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Thread: Citalopram to Escitalopram

  1. #1

    Citalopram to Escitalopram

    Just got switched doctor thinks it will be a better option for my anxiety? Iíve been on Cit for a good 10 years, different dose depending of severity.
    Any tips on side effects from changing? Iím on my second day of 5mg feel anxious but Iíve felt constant debilitating anxiety for around 2 weeks so was t expecting to wake up like a new me 🙄.
    Slight headache went for a walk that seemed to clear it. Managed to get the rest of the week off work just incase 🤔🤔

  2. #2
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    Re: Citalopram to Escitalopram

    Quote Originally Posted by Kate1970 View Post
    Just got switched doctor thinks it will be a better option for my anxiety?
    Hmmm. With the possible exception of a couple of ADs for OCD, no antidepressant is intrinsically more effective than the others either generally or for a particular disorder, although 1 or 2 often are for an individual. That said, SSRIs are arguably a little more effective for anxiety disorders than depression.

    The second issue is that citalopram and escitalopram are essentially the same drug sharing the same active chemical, the 'S' isomer of citalopram, aka escitalopram. Citalopram also contains the 'R' mirror image isomer which is a poorer fit biologically and so is mostly inactive. Lexapro (escitalopram) is more refined and only contains the 'S' isomer. There can be subtle differences in the side-effects each med produces because of that 'R' isomer in citalopram, but in terms of effectiveness there is unlikely to be any significant difference, ime.

    Iíve been on Cit for a good 10 years, different dose depending of severity.
    ADs have no direct effect on anxiety in the way say a benzodiazepine has, or aspirin for headaches. They work by stimulating the growth of new brain cells (neurogenesis) to replace cells killed, or prevented from growing by high brain stress hormone levels. The therapeutic response is produced by these new cells and the stronger interconnections they forge, not the meds directly, and they take time to bud, grow and mature. For more detailed explanations see: Depression and the Birth and Death of Brain Cells (PDF) and How antidepressant drugs act. Therefore varying the dose depending on the severity of anxiety that day, or week will have little if any effect, except maybe by the placebo response.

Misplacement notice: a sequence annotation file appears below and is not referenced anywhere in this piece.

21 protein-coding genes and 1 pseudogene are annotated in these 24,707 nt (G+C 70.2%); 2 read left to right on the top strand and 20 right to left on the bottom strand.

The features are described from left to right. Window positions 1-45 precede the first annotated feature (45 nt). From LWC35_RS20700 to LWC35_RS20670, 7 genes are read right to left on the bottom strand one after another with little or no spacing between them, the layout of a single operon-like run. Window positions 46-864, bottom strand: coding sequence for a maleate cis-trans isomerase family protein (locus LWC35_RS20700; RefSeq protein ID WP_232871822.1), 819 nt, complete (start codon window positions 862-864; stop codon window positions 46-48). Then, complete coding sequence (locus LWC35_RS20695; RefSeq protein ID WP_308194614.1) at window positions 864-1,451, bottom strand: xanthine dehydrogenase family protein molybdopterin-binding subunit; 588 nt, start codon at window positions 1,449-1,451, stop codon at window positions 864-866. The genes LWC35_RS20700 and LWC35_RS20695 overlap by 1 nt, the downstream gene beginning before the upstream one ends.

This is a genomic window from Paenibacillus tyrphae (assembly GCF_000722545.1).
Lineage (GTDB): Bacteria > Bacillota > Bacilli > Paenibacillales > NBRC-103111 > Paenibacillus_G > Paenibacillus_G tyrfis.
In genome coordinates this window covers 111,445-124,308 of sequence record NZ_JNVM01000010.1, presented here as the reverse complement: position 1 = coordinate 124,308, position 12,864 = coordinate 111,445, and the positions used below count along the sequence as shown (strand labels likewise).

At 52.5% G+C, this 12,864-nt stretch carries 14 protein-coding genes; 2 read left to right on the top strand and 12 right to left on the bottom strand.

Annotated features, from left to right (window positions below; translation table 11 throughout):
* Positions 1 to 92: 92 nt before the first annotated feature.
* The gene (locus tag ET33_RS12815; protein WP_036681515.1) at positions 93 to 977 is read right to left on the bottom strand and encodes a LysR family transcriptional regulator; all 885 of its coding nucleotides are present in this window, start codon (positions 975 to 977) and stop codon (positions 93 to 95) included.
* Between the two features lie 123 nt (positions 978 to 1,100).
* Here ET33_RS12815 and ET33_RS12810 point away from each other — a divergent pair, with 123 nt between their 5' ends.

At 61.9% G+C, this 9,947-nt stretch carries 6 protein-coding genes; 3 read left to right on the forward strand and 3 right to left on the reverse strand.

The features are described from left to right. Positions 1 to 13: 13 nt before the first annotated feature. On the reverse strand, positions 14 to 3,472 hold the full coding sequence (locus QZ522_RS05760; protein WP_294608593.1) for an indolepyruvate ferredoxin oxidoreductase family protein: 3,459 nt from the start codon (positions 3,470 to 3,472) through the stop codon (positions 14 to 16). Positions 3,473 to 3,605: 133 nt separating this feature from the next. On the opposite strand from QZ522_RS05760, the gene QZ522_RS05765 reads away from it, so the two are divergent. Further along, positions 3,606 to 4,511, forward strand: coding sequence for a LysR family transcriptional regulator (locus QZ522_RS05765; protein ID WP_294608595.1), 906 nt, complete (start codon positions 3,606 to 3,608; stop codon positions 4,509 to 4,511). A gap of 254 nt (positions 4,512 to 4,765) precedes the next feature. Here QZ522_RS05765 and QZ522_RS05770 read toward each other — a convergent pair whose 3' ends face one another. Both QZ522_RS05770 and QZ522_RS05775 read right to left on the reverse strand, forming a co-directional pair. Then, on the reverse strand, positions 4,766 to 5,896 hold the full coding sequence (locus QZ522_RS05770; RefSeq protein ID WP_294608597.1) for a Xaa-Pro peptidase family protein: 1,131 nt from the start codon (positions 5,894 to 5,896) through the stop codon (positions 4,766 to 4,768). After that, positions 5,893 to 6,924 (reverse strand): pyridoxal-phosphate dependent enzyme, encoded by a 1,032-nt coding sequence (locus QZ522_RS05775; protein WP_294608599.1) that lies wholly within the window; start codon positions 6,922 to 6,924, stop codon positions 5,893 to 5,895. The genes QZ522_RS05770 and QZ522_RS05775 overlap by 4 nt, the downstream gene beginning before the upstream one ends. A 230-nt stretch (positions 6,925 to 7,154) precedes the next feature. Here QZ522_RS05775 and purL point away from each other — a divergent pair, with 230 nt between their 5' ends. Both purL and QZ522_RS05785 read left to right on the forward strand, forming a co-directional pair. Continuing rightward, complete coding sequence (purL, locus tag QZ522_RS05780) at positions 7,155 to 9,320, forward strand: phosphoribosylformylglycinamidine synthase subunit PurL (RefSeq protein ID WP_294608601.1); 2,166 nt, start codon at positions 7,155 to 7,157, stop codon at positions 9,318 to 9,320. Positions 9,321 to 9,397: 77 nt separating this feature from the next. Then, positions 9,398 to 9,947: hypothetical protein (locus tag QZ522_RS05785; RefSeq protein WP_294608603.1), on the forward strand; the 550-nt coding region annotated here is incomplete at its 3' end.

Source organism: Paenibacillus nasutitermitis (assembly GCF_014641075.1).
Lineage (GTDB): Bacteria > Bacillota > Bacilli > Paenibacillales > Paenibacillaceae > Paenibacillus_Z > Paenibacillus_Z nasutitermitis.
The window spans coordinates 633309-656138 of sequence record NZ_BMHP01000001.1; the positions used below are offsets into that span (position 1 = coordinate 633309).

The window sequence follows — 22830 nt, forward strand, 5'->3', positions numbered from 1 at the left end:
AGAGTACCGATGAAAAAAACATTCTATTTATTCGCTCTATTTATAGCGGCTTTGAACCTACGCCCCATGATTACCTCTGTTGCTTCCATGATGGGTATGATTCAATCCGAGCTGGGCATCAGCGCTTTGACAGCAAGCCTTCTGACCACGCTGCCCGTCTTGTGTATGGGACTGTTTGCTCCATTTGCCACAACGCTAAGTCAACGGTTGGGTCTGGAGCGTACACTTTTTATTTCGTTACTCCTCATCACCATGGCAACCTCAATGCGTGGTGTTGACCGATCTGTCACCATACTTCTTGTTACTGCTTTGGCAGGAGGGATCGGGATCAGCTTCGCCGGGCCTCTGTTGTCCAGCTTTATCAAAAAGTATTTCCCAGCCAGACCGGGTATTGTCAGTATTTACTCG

One additional thing to be aware of is that there is good evidence antidepressants, especially the SSRIs, can be less effective the second time round, and become progressively less so each time they are stopped and restarted requiring higher doses to achieve a good response. They may also produce more severe and/or different, initial side-effects. Two studies, Amsterdam JD, 2016 and Amsterdam JD, 2009, found the likelihood of antidepressants working after each restart drops by between 19-25% (see also: Bosman RC, 2018; Amsterdam JD, 2009; Leykin Y, 2007; Paholpak S, 2002). This suggests that if the anxiety (also depression) is chronic then it might be better to remain on ADs permanently.

    Any tips on side effects from changing? Iím on my second day of 5mg feel anxious but Iíve felt constant debilitating anxiety for around 2 weeks so was t expecting to wake up like a new me 🙄.
    Assuming you were switched for 10mg citalopram to the equivalent 5mg of escitalopram there shouldn't be any significant change in anxiety severity, though there might be in the nature, or severity of other side-effects.

    Slight headache went for a walk that seemed to clear it.
    The headache might have been triggered by the med. Serotonin isn't just a brain neurotransmitter. It has many roles in the body, including in the regulation of blood vessel tone, constriction and dilation, and this function can be affected by serotonergic ADs, especially at the beginning. The usual painkillers are generally effective, however, if the headaches are persistent then paracetamol (aka acetaminophen) is a better option than aspirin, ibuprofen, etc, as they are mild anticoagulants as are the SSRIs, SNRIs and some TCAs.
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    The opinions expressed above are based on my observations and, where applicable, interpretation of cited data and are general in nature. Consult your physician before acting on anything stated.

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